Remove the pan from the heat, allow it to cool, then combine the strawberries, chopped mint and balsamic mixture.
Serve a little of the salsa and a sprig of mint with each portion of ice cream.
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This is what I'd call half dessert and half ice cream. My niece Hannah and nephew Tom are chief ice-cream tasters in our family and this one gets very high ratings indeed. It differs from most other ice creams in that it needs 2 hours in the main bod
Effortless yet impressive and totally mouthwatering, this lovely fruity dessert should be in everyone's summer repertoire when soft fruit is in season.
This is the recipe to make when there's a real glut of ripe strawberries. It's a much nicer way to conserve them than simply freezing them. The granita looks like sparkling jewels when you serve it in tall glasses.
What could be a more luscious combination than the ripest strawberries, velvety cream filling and crisp shortcakes made with hazelnuts? Summer eating doesn't get any better than this...
Juicy, jewel-like summer berries encased in a raspberry jelly – what could be more refreshing on a summer’s day when entertaining? Make it in advance and serve it with cream or, for a truly low-fat option, as it is.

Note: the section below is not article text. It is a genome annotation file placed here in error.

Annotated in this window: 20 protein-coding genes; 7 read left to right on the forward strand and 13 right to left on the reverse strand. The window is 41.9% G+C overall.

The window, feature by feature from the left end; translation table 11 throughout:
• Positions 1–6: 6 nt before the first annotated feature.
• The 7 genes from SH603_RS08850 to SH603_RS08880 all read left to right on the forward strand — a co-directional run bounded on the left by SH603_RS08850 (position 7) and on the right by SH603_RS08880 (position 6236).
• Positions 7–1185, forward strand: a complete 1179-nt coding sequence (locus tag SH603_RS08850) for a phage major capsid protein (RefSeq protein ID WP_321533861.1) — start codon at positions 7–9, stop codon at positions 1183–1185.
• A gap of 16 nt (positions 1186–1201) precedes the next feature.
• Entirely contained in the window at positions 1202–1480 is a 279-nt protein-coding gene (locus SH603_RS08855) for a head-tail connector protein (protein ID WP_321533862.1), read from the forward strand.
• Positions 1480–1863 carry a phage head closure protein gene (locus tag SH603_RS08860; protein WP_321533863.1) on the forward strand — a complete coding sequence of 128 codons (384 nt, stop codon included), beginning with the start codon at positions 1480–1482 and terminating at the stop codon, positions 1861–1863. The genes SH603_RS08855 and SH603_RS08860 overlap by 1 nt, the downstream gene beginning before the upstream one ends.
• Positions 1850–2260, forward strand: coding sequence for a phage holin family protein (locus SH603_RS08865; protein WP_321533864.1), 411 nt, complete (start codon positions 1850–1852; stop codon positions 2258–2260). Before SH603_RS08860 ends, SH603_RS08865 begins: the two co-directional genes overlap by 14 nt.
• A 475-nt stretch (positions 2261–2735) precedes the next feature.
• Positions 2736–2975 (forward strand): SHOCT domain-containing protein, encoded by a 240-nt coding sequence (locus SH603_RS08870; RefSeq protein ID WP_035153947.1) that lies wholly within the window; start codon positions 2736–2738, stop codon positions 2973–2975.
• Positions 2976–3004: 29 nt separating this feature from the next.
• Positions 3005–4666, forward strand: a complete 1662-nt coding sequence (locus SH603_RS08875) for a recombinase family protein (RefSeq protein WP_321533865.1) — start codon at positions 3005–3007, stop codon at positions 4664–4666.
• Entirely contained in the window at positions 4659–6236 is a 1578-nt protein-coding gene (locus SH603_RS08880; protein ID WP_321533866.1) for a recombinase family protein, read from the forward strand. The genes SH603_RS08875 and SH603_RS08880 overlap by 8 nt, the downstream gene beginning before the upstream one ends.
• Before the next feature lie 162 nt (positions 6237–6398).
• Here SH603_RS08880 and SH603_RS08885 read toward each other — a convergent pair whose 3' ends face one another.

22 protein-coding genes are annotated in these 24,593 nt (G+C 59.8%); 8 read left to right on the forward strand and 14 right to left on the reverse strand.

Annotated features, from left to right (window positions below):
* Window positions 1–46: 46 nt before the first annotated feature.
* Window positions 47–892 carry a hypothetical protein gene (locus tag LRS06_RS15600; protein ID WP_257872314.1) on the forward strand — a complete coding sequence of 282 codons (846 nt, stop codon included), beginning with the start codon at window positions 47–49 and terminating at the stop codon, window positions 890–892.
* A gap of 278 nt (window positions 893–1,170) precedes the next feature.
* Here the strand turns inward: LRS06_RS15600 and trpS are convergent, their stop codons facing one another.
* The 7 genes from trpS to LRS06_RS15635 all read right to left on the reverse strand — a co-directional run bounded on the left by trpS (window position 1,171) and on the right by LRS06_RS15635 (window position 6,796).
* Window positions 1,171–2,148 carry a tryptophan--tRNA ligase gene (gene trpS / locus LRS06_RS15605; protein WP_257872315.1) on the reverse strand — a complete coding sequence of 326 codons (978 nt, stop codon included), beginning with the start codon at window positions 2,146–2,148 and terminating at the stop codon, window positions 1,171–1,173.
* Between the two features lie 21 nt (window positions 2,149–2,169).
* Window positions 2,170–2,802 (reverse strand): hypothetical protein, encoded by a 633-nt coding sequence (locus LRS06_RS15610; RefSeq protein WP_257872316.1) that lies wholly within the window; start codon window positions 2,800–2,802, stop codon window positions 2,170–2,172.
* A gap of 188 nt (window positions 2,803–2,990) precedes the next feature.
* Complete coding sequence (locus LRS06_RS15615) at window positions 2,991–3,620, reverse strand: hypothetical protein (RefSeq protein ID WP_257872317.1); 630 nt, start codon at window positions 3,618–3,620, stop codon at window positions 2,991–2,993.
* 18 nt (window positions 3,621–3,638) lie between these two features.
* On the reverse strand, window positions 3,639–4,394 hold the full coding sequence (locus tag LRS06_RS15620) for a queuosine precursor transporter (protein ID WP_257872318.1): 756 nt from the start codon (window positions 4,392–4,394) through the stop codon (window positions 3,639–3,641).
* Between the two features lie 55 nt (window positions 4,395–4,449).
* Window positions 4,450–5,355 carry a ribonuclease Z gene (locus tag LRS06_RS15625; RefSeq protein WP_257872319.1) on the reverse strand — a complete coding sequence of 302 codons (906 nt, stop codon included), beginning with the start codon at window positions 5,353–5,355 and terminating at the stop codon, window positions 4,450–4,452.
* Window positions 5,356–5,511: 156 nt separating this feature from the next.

Once you know how, meringues are the easiest thing to make and can be used in recipes from Eton mess to petits monts blancs and pavlova. They're also a great way to use up leftover egg whites from other recipes...
Who can resist such a stunning dessert? To make life easier you can use bought pastry but it's well worth making Delia's quick flaky pastry as it has a wonderful depth of flavour. Use any summer berries you like.
Strawberries are cheap and plentiful in the summer, so why not take advantage of this by storing away some of their sunny, ripe flavour to brighten bleak winter days to come? In a preserve, the whole fruit is suspended intact in its own jelly, so non
Coconut milk powder is a brilliant ingredient when making coconut ice cream and, along with the lime syrup, gives this refreshing dessert more than a little Thai flavour.
This is sharp, very lemony and most refreshing, truly an ice cream for summer. We have found that the shop-bought meringues actually work better than home-made ones for this as they retain their crunchiness.
If you are short of time, the praline is also good just sprinkled over ice cream.
It's something of a myth that ice cream is difficult to make: this recipe couldn't be easier and the addition of nougat - or turron - adds crunch and other flavours to it. Serve it with fruity desserts in the summer, or on its own.
It has to be said that while we were filming ice creams for The Summer Collection television series, the team tasted them all (with not a spoonful left over!) and voted this one their number one favourite.
A million times better than anything you can buy, home-made vanilla ice cream is totally addictive! Try Delia's recipe - as she says, it's very easy so no excuses…